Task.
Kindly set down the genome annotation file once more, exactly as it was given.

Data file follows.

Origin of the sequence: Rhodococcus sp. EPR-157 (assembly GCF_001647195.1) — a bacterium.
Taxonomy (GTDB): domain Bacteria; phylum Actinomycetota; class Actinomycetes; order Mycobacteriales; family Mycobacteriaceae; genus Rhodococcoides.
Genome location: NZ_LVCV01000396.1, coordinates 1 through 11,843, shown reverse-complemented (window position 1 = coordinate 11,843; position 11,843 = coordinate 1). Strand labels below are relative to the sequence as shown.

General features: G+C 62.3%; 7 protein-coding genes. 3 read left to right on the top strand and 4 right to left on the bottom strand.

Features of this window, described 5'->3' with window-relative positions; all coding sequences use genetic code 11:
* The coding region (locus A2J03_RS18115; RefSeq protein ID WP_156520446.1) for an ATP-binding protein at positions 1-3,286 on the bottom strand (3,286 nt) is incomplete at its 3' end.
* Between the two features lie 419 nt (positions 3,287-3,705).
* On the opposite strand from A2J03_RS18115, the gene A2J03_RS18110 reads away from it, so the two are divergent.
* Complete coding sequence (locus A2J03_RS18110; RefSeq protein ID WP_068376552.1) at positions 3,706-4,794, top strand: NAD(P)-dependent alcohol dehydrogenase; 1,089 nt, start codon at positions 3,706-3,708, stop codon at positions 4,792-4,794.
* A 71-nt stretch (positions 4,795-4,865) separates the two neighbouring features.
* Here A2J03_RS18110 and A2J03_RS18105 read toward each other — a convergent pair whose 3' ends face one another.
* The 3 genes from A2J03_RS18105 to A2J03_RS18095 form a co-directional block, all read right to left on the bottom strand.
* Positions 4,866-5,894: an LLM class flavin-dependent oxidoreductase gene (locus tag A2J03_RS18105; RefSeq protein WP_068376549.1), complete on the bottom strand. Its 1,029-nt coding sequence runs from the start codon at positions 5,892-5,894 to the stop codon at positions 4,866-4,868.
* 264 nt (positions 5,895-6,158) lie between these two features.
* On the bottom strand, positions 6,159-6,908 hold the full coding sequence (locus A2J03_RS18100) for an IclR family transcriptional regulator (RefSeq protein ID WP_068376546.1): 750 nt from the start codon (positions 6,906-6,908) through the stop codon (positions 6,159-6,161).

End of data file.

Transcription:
Origin of the sequence: Rhodococcus sp. EPR-157 (assembly GCF_001647195.1) — a bacterium.
Taxonomy (GTDB): domain Bacteria; phylum Actinomycetota; class Actinomycetes; order Mycobacteriales; family Mycobacteriaceae; genus Rhodococcoides.
Genome location: NZ_LVCV01000396.1, coordinates 1 through 11,843, shown reverse-complemented (window position 1 = coordinate 11,843; position 11,843 = coordinate 1). Strand labels below are relative to the sequence as shown.

General features: G+C 62.3%; 7 protein-coding genes. 3 read left to right on the top strand and 4 right to left on the bottom strand.

Features of this window, described 5'->3' with window-relative positions; all coding sequences use genetic code 11:
* The coding region (locus A2J03_RS18115; RefSeq protein ID WP_156520446.1) for an ATP-binding protein at positions 1-3,286 on the bottom strand (3,286 nt) is incomplete at its 3' end.
* Between the two features lie 419 nt (positions 3,287-3,705).
* On the opposite strand from A2J03_RS18115, the gene A2J03_RS18110 reads away from it, so the two are divergent.
* Complete coding sequence (locus A2J03_RS18110; RefSeq protein ID WP_068376552.1) at positions 3,706-4,794, top strand: NAD(P)-dependent alcohol dehydrogenase; 1,089 nt, start codon at positions 3,706-3,708, stop codon at positions 4,792-4,794.
* A 71-nt stretch (positions 4,795-4,865) separates the two neighbouring features.
* Here A2J03_RS18110 and A2J03_RS18105 read toward each other — a convergent pair whose 3' ends face one another.
* The 3 genes from A2J03_RS18105 to A2J03_RS18095 form a co-directional block, all read right to left on the bottom strand.
* Positions 4,866-5,894: an LLM class flavin-dependent oxidoreductase gene (locus tag A2J03_RS18105; RefSeq protein WP_068376549.1), complete on the bottom strand. Its 1,029-nt coding sequence runs from the start codon at positions 5,892-5,894 to the stop codon at positions 4,866-4,868.
* 264 nt (positions 5,895-6,158) lie between these two features.
* On the bottom strand, positions 6,159-6,908 hold the full coding sequence (locus A2J03_RS18100) for an IclR family transcriptional regulator (RefSeq protein ID WP_068376546.1): 750 nt from the start codon (positions 6,906-6,908) through the stop codon (positions 6,159-6,161).